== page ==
|Just right Jillian|
Author: Collier, Nicole D.
Fifth-grader Jillian must learn to speak and break free of her shell to enter her school's academic competition and keep her promise to her grandmother.
Kirkus Reviews (12/15/21)
School Library Journal (12/01/21)
The Bulletin of the Center for Children's Books (00/02/22)
The Hornbook (00/01/22)
Full Text Reviews:
Booklist - 11/01/2021 Collier’s poignant #OwnVoices debut introduces readers to Jillian, an intelligent but shy fifth-grader whose doubts about her identity and self-image cloud her path to the brilliant achievements ahead of her. Experiencing bullying and self-doubt, Jillian questions who she is and how others perceive her. When the annual Mind Bender competition arrives, she assumes her class nemesis, Rashida, will win, and when she’s encouraged to try out and show off her knowledge, Jillian’s insecurities rear their heads and cause her to retreat into the background again. Collier captures the perspective of a Black middle-grade wallflower afraid to step into the spotlight, debating whether to combat conformity and reclaim her hobbies of weaving and singing. With the support of a perceptive teacher, encouraging parents, helpful new friends, and unexpected allies, Jillian channels the legacy of her grandmother to stand loud and proud in the classroom. This relatable and emotional novel reminds readers that everyone might be fighting their own private battles and that losing or failing at something doesn’t mean you’re not a winner. - Copyright 2021 Booklist.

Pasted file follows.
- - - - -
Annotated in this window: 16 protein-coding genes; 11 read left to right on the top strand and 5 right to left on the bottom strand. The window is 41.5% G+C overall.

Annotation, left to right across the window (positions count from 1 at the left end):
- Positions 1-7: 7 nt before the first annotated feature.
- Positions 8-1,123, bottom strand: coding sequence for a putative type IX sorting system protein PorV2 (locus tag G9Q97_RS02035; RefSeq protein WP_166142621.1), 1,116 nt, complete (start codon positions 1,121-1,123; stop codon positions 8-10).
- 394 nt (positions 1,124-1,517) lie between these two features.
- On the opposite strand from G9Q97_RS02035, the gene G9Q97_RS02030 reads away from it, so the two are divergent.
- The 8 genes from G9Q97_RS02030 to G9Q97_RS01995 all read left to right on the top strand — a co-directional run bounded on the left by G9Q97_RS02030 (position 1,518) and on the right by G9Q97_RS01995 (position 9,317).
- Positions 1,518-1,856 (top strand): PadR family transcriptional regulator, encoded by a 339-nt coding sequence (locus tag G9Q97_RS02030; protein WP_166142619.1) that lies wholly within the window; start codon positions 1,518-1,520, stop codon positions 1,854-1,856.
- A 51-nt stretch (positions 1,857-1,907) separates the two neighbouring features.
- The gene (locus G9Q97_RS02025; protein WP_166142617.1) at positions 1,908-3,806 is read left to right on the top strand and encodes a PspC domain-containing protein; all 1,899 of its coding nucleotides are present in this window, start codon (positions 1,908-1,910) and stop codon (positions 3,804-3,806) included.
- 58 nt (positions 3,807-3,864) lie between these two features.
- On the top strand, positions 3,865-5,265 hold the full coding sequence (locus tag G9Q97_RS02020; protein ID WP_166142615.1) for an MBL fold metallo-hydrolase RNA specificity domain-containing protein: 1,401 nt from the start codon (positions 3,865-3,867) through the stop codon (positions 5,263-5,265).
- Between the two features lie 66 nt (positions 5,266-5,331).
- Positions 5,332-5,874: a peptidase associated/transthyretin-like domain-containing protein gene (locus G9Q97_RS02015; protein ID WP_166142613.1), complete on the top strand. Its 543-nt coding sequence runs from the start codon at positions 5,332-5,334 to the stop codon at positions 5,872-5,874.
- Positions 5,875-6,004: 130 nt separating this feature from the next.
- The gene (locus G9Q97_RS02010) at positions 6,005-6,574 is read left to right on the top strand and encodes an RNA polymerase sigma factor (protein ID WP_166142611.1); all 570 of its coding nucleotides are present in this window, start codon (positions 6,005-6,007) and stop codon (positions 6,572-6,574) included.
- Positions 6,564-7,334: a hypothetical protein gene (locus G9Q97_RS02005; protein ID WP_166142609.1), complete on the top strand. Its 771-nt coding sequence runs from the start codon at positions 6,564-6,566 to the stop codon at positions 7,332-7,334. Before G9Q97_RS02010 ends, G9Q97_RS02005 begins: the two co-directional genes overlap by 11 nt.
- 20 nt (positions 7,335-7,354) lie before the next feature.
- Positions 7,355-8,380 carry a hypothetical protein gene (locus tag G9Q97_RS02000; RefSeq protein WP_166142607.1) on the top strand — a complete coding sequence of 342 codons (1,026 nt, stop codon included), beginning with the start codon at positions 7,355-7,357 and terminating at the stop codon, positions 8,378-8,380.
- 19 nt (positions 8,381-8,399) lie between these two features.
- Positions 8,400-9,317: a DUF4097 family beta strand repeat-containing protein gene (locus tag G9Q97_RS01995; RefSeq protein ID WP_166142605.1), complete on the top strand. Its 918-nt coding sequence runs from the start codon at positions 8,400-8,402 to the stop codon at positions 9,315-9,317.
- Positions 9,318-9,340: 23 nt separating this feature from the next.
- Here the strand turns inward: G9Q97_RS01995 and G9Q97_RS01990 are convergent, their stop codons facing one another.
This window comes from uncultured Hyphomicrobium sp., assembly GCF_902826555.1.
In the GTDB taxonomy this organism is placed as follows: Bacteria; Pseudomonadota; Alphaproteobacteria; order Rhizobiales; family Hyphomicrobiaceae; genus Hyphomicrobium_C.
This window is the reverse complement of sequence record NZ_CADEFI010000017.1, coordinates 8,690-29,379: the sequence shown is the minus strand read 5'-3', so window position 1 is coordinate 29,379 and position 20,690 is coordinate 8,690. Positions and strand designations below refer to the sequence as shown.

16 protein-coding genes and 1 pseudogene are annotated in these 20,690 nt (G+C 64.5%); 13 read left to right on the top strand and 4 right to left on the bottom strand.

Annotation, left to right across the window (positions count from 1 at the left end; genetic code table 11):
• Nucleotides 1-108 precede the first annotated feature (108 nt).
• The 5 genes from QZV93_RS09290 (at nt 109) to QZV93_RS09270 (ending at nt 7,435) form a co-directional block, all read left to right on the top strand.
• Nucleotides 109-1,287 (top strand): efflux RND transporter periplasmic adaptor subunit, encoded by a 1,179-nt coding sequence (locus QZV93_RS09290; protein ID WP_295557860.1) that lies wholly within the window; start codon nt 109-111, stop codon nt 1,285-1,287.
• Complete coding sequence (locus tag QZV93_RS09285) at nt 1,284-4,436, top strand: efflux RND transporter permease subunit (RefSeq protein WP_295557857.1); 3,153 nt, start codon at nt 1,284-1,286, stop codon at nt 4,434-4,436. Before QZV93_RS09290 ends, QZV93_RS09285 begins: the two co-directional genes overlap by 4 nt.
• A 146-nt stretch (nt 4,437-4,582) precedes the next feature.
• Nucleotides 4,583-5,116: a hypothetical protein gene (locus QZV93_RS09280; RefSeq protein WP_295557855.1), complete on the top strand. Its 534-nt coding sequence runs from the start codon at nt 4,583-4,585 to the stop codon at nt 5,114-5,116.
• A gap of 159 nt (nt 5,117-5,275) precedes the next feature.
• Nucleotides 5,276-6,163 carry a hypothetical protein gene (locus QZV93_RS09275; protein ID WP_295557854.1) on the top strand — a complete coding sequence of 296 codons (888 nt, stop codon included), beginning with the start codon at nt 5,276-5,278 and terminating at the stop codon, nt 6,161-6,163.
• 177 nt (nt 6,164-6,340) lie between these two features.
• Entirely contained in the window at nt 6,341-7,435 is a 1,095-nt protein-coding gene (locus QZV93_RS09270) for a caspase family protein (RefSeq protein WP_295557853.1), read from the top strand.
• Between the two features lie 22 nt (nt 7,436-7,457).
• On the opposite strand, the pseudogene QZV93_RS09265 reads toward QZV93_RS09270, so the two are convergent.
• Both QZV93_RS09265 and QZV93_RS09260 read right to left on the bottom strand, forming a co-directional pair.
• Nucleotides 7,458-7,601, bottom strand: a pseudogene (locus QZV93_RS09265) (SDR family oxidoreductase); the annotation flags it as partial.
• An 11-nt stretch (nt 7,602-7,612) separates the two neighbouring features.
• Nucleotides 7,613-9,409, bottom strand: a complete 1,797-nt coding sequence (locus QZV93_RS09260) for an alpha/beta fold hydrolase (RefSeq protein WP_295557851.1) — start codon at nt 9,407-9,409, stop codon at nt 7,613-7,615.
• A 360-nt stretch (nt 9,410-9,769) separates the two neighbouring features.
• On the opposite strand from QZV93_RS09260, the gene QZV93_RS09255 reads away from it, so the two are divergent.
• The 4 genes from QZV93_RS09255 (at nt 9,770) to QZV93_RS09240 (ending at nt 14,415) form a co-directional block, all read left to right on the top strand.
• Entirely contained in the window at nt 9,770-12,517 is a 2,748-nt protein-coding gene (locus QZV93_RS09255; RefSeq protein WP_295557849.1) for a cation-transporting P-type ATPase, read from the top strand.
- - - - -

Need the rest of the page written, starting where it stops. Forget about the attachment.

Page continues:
School Library Journal - 12/01/2021 Gr 4–7—Fifth-grader Jillian dislikes standing out so much that she ends up losing a class competition, because winning would mean drawing attention to herself. When the opportunity comes up for her to compete in the school-wide Mind Bender competition, Jillian thinks she'd better skip it—but what if being invisible isn't what she wants, after all? With the help of her loving parents, supportive teacher, and some surprising new friends, Jillian discovers she is so much more than she ever knew. Jillian perfectly encapsulates the contradicting feelings of adolescence, and her attempts to forge her own path and find her identity will be instantly relatable to anyone who has ever felt shy or small. Different aspects of the story work together to drive the plot and create well-developed supporting characters who bring their own challenges and subplots. Readers will particularly enjoy the plot line of Jillian's class incubating eggs, and they will delight in seeing how the hatching chicks are a metaphor for Jillian's own emergence from her shell. Jillian is Black, and the vast majority of her classmates and neighbors are BIPOC. VERDICT Readers will feel a fast kinship with Jillian, who is right at home in any library seeking authentic coming-of-age stories about developing self-confidence.—Kristin Brynsvold, Tuckahoe Elem. Sch., Arlington, VA - Copyright 2021 Publishers Weekly, Library Journal and/or School Library Journal used with permission.